Fresh startups with millions of dollars in funding run out of cash and collapse.
Bike-sharing companies – with their capital-intensive, cash-burning, ride-subsidizing business model – were among the hottest startups in China. They’ve attracted $2 billion in venture funding over the 18 months of the frenzy. They now count over 40 platforms, though the industry is dominated by huge piles of mutilated, stolen, and abandoned bicycles and by two unicorns (valued over $1 billion), Mobike and Ofo, that kicked off the frenzy and carve up 95% of the market.
But this is how quickly a frenzy can deflate.
On Thursday, Chinese media reported that Mingbike, with operations in major cities, had laid off 99% of its staff, after consumers had complained that they’d been unable to get their deposits of 199 yuan (about $30) back. Some of the laid-off employees “posted complaints on social media saying their salary had been withheld for several months,” according to the South China Morning Post:
Calls by the South China Morning Post to Mingbike’s main phone line were not answered. The last post on the company’s Weibo account was in earlier October and its WeChat account has not been updated since November 10.
In response to the latest closure and growing risk of deposit refunds, Chinese authorities have stepped in, with Ministry of Transport spokesman Wu Chungeng saying on Thursday that local governments would play a major role in ensuring protection of consumer rights. He added that regulations for the industry were being drawn up by authorities.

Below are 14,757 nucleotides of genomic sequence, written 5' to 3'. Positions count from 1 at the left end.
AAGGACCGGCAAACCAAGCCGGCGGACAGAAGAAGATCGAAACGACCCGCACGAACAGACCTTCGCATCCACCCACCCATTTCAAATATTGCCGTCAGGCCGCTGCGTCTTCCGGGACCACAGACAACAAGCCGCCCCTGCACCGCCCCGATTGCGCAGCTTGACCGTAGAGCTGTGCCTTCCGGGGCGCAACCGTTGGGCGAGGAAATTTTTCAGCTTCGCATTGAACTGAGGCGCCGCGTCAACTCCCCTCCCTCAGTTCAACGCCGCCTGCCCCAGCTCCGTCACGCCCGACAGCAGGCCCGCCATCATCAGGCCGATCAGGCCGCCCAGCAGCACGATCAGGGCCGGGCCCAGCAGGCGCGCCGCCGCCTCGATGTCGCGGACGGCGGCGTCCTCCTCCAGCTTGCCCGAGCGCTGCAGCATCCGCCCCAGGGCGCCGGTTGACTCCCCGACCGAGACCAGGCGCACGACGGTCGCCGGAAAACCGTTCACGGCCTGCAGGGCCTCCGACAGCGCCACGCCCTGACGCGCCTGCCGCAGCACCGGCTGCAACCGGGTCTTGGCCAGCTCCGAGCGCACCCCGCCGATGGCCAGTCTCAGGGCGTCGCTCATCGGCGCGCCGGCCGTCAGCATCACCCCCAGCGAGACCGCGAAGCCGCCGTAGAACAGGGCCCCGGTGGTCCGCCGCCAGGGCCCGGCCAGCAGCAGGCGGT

Mingbike was founded in 2016 and had raised 100 million yuan ($15 million) from venture capital firms.
The bike-share cash-suck works like this: Users download the app to their smartphones and pay a deposit. The ride costs a tiny fee of usually 1 yuan or less ($0.15 or less) per hour – unless the ride is free, which it often is, on the time-honored principle that the company would make it up with volume. Users unlock a bike with their smartphones. At their destination, they’re supposed to park the bike on a sidewalk or public space.
But Minkbike’s collapse was just the latest. Earlier this month, Bluegogo, the third largest bike-share outfit, collapsed. It had claimed 20 million registered users at its peak and operated 600,000 bikes. It has raised $90 million from VCs, including aptly named Black Hole Capital, based in Beijing, which led the last funding round, $58 million, in February this year. It only took eight months to burn through this money.
The Bluegogo hype in February was this, according to the China Money Network: “It plans to expand its business to Beijing in February, as well as further expanding into overseas cities following its January launch in San Francisco.”
That January launch in San Francisco, I assume, will fall through the cracks.
The SCMP cited “an emotional open letter released to the media” by Bluegogo’s founder and CEO Li Gang, which revealed that the company had run out of cash.